The Solow growth model
A short introduction and graphical simulation
Huub Meijers, March 2012
(this page is based on demonstration materials provided by Richard Foltyn on the Wolfram website)
This short note provides two versions of the Solow growth model, often referred to as the Solow - Swan model.The first model is without technological change and wihtout growth of the population. After that, a second version introduces both exogenous technological change and allows for growth of the population.
Basic model without technological change
The Solow model is based on three simple equations: the production function linking capital and labour as inputs to output, the savings function linking output to savings and a dynamic capital accumulation function linking the existing (current) capital stock, depreciation and investment to an updated capital stock in next period.
The production function used here is a linear homogeneous Cobb - Douglas production function and reads as:
where Y is output (value added), L is labour input, K is capital input and A is a technology parameter. This function can be rewritten in terms of output per worker (so dividing both sides by L) as:
and since investments (I) equals savings (S) the amount of investments is also a constant fraction (s) of output :
Finally we have to update the capital stock where it is assumed that a fraction (δ) of the capital stock depreciates because of wear and tear such that the capital stock at time t + 1 equals the capital stock at time t minus δ times the capital stock at time t plus the amount of investment at time t:
The Solow growth model can now be presented graphically by three lines: the output per worker, the investments per worker and the depreciation per worker. If the investments per worker is below the depreciation per worker the amount of capital per worker will decrease over time. On the other hand if the investments per worker is above the depreciation per worker the amount of capital per worker will increase over time. If both are equal the capital per worker wil remain constant and this situation is called the steady state.
If the economy is below the steady state savings will exceed depreciation and thus the output per worker will increase. If the economy is above its steady state the amount of savings is below to amount of depreciation such that the capital per worker will decrease. This implies that the steady state in the Solow model is a stable equilibrium.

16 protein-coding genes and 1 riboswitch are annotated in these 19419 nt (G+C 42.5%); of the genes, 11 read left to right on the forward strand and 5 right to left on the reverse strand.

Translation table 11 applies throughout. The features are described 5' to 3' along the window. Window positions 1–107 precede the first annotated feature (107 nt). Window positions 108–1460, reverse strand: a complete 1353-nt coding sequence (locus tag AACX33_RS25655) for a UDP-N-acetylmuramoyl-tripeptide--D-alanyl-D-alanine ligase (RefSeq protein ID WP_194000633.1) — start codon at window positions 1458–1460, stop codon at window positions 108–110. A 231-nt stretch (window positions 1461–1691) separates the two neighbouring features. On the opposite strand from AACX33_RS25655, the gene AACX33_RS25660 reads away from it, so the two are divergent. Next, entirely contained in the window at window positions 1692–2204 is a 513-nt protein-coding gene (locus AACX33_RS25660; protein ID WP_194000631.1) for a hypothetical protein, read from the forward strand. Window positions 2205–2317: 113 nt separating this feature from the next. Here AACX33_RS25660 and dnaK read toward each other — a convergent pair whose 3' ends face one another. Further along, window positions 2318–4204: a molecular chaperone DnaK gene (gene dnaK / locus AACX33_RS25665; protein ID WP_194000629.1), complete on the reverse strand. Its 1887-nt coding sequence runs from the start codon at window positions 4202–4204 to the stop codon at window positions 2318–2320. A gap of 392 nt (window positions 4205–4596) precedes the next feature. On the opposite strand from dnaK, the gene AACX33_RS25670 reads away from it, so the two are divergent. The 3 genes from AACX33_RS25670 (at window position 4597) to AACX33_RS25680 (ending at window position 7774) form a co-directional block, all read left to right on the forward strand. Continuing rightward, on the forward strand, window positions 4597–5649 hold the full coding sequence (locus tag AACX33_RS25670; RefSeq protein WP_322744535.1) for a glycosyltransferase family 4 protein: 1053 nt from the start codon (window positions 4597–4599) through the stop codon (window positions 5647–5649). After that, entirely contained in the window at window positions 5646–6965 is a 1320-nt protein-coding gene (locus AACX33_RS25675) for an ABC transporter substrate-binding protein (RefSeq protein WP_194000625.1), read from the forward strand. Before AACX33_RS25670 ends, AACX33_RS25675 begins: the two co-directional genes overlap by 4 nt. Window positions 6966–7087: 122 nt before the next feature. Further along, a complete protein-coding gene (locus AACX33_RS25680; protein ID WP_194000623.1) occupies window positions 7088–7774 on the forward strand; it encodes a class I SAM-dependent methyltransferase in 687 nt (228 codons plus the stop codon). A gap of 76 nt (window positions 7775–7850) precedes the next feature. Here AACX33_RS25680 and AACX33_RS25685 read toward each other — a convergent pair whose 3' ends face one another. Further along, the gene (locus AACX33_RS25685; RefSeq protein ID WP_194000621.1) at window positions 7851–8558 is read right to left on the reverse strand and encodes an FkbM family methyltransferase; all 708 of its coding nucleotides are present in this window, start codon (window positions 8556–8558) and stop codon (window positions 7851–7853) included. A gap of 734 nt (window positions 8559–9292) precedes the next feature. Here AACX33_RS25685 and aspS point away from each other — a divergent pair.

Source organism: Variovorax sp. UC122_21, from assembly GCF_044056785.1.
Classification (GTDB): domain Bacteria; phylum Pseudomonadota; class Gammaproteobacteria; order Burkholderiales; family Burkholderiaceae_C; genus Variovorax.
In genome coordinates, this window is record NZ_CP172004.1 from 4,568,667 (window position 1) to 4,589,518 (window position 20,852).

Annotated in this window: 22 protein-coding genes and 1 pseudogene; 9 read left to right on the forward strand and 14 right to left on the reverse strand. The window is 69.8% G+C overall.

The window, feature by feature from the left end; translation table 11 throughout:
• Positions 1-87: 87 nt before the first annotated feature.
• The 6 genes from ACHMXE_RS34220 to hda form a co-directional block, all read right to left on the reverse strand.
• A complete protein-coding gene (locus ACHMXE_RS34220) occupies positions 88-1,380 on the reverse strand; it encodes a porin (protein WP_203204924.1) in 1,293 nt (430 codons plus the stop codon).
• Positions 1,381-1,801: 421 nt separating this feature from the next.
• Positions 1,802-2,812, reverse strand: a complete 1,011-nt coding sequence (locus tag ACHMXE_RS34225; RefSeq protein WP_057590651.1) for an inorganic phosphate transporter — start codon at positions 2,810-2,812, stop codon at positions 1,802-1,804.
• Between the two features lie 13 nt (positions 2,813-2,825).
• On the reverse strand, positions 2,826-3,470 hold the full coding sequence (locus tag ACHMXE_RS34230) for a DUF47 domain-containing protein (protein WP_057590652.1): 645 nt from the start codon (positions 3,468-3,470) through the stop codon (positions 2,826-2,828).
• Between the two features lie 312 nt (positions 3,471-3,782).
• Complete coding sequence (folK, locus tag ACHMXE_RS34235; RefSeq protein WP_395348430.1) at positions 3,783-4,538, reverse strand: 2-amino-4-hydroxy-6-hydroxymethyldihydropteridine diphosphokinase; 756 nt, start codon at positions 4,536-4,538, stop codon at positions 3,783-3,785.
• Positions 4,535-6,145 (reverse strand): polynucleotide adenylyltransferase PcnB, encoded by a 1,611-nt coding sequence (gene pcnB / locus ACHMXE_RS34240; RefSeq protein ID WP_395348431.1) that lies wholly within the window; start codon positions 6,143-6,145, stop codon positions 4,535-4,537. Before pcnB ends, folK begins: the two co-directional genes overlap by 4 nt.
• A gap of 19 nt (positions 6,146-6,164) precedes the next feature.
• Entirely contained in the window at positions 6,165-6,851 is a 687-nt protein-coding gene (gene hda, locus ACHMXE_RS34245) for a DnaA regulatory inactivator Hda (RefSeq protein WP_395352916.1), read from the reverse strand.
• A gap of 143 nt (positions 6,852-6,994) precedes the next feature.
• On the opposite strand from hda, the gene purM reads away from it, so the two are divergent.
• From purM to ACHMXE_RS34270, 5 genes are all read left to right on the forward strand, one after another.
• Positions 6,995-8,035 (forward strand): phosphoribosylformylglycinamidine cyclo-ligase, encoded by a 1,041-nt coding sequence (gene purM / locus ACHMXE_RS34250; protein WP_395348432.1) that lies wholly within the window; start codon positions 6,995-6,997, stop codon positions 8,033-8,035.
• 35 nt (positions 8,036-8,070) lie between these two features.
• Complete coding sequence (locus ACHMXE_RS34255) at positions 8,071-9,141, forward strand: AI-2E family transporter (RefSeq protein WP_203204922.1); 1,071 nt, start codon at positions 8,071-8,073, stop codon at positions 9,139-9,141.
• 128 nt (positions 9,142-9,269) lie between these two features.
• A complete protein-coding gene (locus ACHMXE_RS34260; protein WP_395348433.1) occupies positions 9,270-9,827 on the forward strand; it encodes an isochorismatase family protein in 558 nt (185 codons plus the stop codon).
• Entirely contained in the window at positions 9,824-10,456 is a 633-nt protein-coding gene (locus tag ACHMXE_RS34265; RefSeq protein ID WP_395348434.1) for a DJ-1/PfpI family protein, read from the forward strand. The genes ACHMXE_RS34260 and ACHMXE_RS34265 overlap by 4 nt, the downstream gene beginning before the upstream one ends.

So for a given savings rate the economy will tend to the steady state. If the savings rate increases, the investments per worker increase but the amount of consumption will drecrease. Increased investment will however lead to more output and thus to more consumption in the future. But if the savings rate is increased even further and reaches one, the amount of consumption per worker will decrease towards zero since all output is saved. In this situation the amount of capital per worker will be excessive. This implies that at very low values of the savings rate the consumption will be very low because of the lack of capital per worker whereas at very high levels of the savings rate the amount of consumption per worker will be low because of an excissive amount of capital per worker. The optimal savings rate will be somewhere in between and this level is called the golden-rule level of capital.
In the diagram below a baseline solution of the model is provided as well as the state that is adjusted by moving the sliders.
k* stands for the steady state capital stock per worker, y* and c* are the steady state output per worker and consumption per worker, respectively. kg denotes the golden-rule capital stock.
The interactive graph is created by using Mathematica from Wolfram using a CDF technology
(Computable Document Format). Though the graph itself is fairly small, the CDF player is rather large and Wolfram
asks users to provide some details (e.g. email address). However, you need the player to be able to see and play with the interactive graphs.
Model with technological change and with growth of the population
The model is basically the same as the previous except that the technology parameter A is now growing at a rate g and the population (labour force) is allowed to grow at a rate n.
R.M.Solow, 1956, "Contribution to the Theory of Economic Growth," The Quarterly Journal of Economics, 70, pp.65–94.
T.W.Swan, 1956, "Economic Growth and Capital Accumulation," Economic Record, 32.